× Digital News Videos Health & Science Opinion Education Columnists Lifestyle Cartoons Moi Cabinets Kibaki Cabinets Arts & Culture Podcasts E-Paper Lifestyle & Entertainment Nairobian Entertainment Eve Woman TV Stations KTN Home KTN News BTV KTN Farmers TV Radio Stations Radio Maisha Spice FM Vybez Radio Enterprise VAS E-Learning Digger Classified Jobs Games Crosswords Sudoku The Standard Group Corporate Contact Us Rate Card Vacancies DCX O.M Portal Corporate Email RMS

Farmers import new cow breed from South Africa

By Fred Makana | November 25th 2014

The growing demand for milk in the country has seen dairy farmers in Uasin Gishu County enter the South African market in search of high quality heifers.

Eldoret Dairy Farmers Association Chairman Nicholas Kositany said the increased demand for milk is supported by a rise in population as well as an emerging middle class that is expected to fuel demand for healthy, packaged dairy products.

Speaking at Jomo Kenyatta International Airport when he received the first batch of 24 pedigree dairy heifers from South Africa on behalf of farmers, Mr Kositany said several farmers from the county and East Africa region are set to benefit from the programme.

Already, Agricultural Finance Corporation has pledged to inject Sh100 million into the project to enable farmers import the heifers.

“This is part of an elaborate programme to import quality heifers to boost milk production,” Kositany said. He said it will cost Sh260,000 to import one heifer from South Africa to Eldoret.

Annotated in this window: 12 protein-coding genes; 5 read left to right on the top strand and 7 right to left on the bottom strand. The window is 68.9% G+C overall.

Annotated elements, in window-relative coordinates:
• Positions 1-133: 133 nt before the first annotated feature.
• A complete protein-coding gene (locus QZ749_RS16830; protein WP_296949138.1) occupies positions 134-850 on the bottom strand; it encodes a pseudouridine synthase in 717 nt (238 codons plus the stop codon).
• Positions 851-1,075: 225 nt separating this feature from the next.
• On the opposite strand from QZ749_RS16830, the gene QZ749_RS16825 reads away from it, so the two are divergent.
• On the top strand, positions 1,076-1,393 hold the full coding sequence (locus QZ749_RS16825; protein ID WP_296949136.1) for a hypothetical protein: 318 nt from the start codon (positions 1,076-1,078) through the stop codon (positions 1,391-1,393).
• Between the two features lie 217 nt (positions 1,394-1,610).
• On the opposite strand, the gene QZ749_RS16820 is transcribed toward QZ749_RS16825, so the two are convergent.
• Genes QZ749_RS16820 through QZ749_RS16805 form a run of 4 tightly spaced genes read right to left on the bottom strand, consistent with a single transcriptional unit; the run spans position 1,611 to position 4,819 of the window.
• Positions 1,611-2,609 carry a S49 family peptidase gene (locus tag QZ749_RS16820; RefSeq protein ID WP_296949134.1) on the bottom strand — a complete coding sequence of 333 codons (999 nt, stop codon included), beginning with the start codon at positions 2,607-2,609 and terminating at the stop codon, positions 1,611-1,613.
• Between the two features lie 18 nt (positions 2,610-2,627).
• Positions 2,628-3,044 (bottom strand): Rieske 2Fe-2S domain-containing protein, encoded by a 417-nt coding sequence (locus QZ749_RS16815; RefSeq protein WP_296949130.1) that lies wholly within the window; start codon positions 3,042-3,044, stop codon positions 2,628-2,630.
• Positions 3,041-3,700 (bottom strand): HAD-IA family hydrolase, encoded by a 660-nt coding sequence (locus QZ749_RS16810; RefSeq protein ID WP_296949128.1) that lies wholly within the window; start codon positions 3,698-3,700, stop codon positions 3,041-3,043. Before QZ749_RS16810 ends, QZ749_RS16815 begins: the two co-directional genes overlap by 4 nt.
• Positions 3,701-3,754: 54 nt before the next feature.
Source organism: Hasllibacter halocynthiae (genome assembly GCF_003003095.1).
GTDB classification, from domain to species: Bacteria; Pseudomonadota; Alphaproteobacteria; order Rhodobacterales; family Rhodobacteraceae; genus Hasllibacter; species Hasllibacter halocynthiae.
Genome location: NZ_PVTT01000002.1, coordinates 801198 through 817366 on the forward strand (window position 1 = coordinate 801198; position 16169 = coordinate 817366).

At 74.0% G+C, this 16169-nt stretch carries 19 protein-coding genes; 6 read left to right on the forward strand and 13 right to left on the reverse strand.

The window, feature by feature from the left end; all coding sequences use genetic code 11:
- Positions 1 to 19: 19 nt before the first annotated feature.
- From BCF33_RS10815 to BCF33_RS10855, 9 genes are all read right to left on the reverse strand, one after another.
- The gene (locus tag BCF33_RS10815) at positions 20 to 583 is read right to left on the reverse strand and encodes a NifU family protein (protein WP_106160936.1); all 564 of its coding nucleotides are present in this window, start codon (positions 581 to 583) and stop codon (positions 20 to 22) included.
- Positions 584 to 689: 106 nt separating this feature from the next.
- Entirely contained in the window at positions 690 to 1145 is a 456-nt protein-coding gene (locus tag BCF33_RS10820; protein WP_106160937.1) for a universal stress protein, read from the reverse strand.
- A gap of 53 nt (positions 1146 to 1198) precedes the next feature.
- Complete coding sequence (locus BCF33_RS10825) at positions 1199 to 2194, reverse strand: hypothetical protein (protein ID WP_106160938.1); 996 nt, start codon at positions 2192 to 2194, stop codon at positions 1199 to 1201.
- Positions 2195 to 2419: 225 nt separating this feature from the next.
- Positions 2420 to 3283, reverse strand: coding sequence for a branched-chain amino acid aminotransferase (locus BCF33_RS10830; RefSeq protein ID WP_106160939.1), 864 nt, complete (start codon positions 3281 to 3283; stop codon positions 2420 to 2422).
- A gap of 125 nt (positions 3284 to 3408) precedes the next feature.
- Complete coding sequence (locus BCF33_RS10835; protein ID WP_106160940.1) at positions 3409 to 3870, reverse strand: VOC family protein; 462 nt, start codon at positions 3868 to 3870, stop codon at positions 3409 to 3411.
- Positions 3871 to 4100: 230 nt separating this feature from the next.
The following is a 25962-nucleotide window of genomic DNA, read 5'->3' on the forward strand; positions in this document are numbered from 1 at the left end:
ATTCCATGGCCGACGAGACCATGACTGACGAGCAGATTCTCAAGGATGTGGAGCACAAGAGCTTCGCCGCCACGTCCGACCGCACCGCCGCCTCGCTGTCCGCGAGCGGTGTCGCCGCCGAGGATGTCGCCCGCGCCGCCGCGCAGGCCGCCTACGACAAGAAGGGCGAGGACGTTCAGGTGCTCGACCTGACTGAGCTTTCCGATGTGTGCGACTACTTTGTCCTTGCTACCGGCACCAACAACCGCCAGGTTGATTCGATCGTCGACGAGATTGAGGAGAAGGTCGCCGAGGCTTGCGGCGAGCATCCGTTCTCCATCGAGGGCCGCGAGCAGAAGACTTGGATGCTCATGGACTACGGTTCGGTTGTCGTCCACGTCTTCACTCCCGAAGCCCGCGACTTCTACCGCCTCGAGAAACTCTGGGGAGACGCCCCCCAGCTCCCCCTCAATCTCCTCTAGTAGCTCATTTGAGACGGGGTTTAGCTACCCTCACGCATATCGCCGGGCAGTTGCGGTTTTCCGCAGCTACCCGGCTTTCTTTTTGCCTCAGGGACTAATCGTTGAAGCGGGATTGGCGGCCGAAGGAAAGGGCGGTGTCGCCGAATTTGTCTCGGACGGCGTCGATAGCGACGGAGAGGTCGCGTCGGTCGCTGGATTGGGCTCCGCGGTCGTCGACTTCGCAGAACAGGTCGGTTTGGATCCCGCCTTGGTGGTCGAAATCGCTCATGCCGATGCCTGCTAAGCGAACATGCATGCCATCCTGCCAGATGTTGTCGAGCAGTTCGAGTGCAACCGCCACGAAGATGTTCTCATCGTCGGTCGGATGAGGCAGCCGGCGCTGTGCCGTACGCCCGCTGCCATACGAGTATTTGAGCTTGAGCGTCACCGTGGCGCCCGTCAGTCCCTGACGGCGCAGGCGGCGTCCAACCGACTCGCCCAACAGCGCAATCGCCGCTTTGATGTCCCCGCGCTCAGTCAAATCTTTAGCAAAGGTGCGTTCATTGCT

Kositany said the remaining 125 will be in the second batch, which will bring the total cost to more than Sh62 million. He said they prefer to import readily available cows as it takes five years to get pedigree cows through breeding, but have opted to experiment with the heifers first.

Some 46 more heifers are expected in March, with a target of 300 by end of next year. Kositany said on average, a pure Freshian cow produces about 8,500 litres of milk per year and rarely are the breeds affected by climatic changes. He said the association had identified a farm where they will hold the heifers in quarantine so as to monitor their progress, adding that the group has 50 members producing 30,000 litres of milk per day.

Kositany said the country is grappling with a shortage of pure heifers due to cross-breeding and over-reliance on indigenous breeds, which has led to a decrease in milk supply.

Share this story
How unprotected sex is on the rise
Long gone are the days where you got to meet a girl in decent places, woo her, court her, and if you were lucky enough,ahem!..take her home.